Securely attached, have a friend help you reel the backing on to the reel by inserting a pencil or pen through the backing spool. While your friend applies tension, retrieve line onto the reel evenly across the arbor. Be sure to leave a portion of line to attach to the next component, the fly fishing line.

How Much Backing Do I Need?

Most freshwater reels are loaded with between 100 and 150yds of backing. In the case of saltwater reels, the amount of backing is increased to 250yds.

The backing line is your insurance policy for a fish running far enough to exhaust the length of fly line loaded on your reel. However, the backing primarily increases your reel's arbor circumference, filling the volume of your reel with it. Increasing the arbor size will improve line pick-up efficiency. Line pick up is the amount of line that each revolution of your reel retrieves. The line retrieved is greater for each rotation of a large-arbor reel than smaller- or thinner-arbor reels.

The backing allows anglers an opportunity to customize their fly set up with different colors of backing to accentuate the fly rod outfit's aesthetics. Whether you set up your reel personally or with the help of a fly shop, it is helpful to ask which backing colors are available. If utility is more important, choosing a backing color with a prominent contrast with your fly line selected can help you gauge the amount of line that is out.

3. Tie the Backing to the End of the Fly Line

The backing is tied to the end of the fly line with a nail knot or albright knot. A nail knot looks intimidating, but your success can be improved using a nail knot fly tool. The nail knot is a useful knot to know in case any of the loop-to-loop connecting in subsequent steps breaks. I encourage you to have a handy instructional guide of knots in your fly gear for a refresher if the need arises. The booklet (or app) and a knot tool can save the day and are thoughtful additions to any fly fishing preparation list.

An image of someone holding an Orvis nail knot fly tool.
Photo by Orvis

IMPORTANT: The Connection

Make sure the backing connects to the back of the fly line. The back portion of the fly line will always be the side that uncoils first from the fly line spool. Many fly line producers even mark this side. Since the fly line has a taper, it is vital to follow this for the fly line to cast correctly. Repeat the process of reeling line onto the reel that you did with the backing.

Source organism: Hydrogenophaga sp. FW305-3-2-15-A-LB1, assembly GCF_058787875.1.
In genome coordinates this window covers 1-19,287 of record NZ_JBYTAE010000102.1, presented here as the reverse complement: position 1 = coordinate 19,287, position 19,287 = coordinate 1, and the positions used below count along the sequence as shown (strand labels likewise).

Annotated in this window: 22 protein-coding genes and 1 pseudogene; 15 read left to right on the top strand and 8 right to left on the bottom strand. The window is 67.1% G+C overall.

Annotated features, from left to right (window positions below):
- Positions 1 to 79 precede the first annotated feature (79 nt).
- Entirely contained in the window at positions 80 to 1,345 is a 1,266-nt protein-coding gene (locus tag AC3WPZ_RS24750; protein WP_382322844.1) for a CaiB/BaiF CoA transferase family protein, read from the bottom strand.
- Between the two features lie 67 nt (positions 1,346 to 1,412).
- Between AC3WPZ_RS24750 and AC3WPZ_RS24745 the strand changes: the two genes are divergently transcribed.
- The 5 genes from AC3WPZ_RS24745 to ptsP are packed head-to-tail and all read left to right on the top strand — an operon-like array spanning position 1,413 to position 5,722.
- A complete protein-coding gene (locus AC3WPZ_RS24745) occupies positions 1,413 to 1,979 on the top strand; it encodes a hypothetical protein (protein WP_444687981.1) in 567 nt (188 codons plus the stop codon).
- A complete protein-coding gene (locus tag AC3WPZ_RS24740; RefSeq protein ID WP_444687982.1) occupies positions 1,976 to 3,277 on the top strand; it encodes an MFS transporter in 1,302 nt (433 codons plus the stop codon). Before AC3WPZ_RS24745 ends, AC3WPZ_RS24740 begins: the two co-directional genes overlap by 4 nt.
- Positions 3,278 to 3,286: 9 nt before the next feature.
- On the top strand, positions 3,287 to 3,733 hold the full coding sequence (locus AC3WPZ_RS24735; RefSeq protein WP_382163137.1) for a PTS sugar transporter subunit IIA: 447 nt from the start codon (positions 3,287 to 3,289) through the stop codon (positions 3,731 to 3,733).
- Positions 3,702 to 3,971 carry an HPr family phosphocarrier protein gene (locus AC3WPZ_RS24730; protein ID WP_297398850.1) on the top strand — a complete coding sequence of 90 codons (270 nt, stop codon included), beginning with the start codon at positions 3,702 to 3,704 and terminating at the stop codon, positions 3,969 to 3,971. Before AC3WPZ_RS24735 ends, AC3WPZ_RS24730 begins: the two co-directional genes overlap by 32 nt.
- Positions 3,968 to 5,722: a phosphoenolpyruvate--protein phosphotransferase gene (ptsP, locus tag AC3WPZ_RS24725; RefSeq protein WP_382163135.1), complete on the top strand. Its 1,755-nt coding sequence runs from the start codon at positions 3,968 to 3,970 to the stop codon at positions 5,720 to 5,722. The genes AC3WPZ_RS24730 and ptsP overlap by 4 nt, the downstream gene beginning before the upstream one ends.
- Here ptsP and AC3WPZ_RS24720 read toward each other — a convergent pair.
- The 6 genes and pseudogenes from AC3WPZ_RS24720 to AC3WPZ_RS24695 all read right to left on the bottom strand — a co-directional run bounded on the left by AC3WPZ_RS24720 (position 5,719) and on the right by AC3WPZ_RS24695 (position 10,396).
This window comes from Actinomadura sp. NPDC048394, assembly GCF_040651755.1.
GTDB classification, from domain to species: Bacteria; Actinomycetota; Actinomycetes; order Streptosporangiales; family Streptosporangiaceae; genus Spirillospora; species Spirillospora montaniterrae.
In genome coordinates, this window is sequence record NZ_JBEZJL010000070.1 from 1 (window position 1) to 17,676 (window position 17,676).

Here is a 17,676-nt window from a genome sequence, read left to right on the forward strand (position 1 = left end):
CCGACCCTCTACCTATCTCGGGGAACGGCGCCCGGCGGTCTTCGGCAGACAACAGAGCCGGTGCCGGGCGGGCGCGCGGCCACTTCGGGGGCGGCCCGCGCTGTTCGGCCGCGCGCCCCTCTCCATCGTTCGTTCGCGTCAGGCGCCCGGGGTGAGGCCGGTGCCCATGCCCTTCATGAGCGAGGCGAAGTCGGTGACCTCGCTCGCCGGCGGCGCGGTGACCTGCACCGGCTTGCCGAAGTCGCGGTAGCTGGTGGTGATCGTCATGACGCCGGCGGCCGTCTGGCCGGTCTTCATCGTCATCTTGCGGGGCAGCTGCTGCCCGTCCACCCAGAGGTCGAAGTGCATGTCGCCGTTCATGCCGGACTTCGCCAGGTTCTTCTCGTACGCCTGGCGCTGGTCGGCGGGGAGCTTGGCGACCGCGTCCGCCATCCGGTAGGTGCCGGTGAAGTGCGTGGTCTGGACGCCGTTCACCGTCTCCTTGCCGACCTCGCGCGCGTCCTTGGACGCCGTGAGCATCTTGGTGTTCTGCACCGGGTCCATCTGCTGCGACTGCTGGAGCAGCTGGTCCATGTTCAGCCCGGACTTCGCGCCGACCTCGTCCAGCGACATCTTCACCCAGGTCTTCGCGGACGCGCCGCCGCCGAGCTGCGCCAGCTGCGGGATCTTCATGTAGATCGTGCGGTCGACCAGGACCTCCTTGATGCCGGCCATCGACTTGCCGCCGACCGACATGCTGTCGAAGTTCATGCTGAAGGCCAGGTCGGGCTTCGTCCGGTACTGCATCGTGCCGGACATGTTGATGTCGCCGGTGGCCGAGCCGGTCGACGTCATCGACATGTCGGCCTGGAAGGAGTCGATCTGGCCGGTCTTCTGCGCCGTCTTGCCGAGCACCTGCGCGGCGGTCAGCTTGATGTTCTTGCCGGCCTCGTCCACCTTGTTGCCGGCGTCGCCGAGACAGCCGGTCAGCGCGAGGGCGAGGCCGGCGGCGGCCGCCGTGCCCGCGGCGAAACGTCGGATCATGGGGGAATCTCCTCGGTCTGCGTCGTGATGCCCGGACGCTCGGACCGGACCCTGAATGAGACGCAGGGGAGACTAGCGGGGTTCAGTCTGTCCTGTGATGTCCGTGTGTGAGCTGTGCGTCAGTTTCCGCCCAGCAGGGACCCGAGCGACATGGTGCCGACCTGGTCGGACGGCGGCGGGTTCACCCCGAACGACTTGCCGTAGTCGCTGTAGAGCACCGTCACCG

Securely tied to backing with a nail knot, the fly line is the primary driver when casting flies and offers strength when playing fish. Fly line comes in various tapers for different casting situations, and designs that float and sink at multiple intervals for specific fly fishing situations.

4. Connect the Leader to the Fly Line

A recent fly line innovation has been the standardization of a loop-to-loop connection to fly lines. As the name suggests, a welded loop at the end of the fly line, similar to a perfection loop knot, connects to a loop on tapered leaders, making the connection (and removal) of leaders to the fly line effortless. Once connected, a leader is the transparent portion of the fly line system. The leader is driven by the heavier, weight-forward line to unfurl with a tiny fly attached to the end with a clinch knot.

How Long Should a Leader be on a Fly Line?

As a standard, a tapered fly leader should match the length of the fly rod. If your fly rod is 9ft long, choose a 9ft leader to start. As flies are added and removed, the leader will shorten. Connecting tippet to the end of your leader ensures that the leader remains at that standard length. Connect tippet to leader with a surgeon knot—another intimidating looking/ sounding knot that is surprisingly easy to make and handy to connect monofilament lines like leader material to tippet.

Have Any More Questions?

If you're a visual learner, Spruce, another Curated Fly Fishing expert, walks you through how to spool a fly reel in the video below. Get ready to follow along so you can get spooled up and out fishing ASAP.

Did You Know?

You can purchase reels through Curated with line already added? Ask your Curated expert if you'd prefer this option. Even if adding a line to your reel isn't a matter of pride, understanding the materials and knots that comprise fly fishing systems offer greater insight and a better appreciation of fly fishing. Yes, today, we are all too happy to have oil changes or lawnmowers tuned for us, but when service fails, it's nice to know how to get things done yourself.

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Written By
I'm a Colorado kid and a lifelong angler. From bluegills in area ponds to high alpine lakes of the Rocky Mountains, I've fished it all. I have learned to appreciate the challenge of fly fishing and love the support more and more over the years. Probably the only thing I love more than fly fishing is...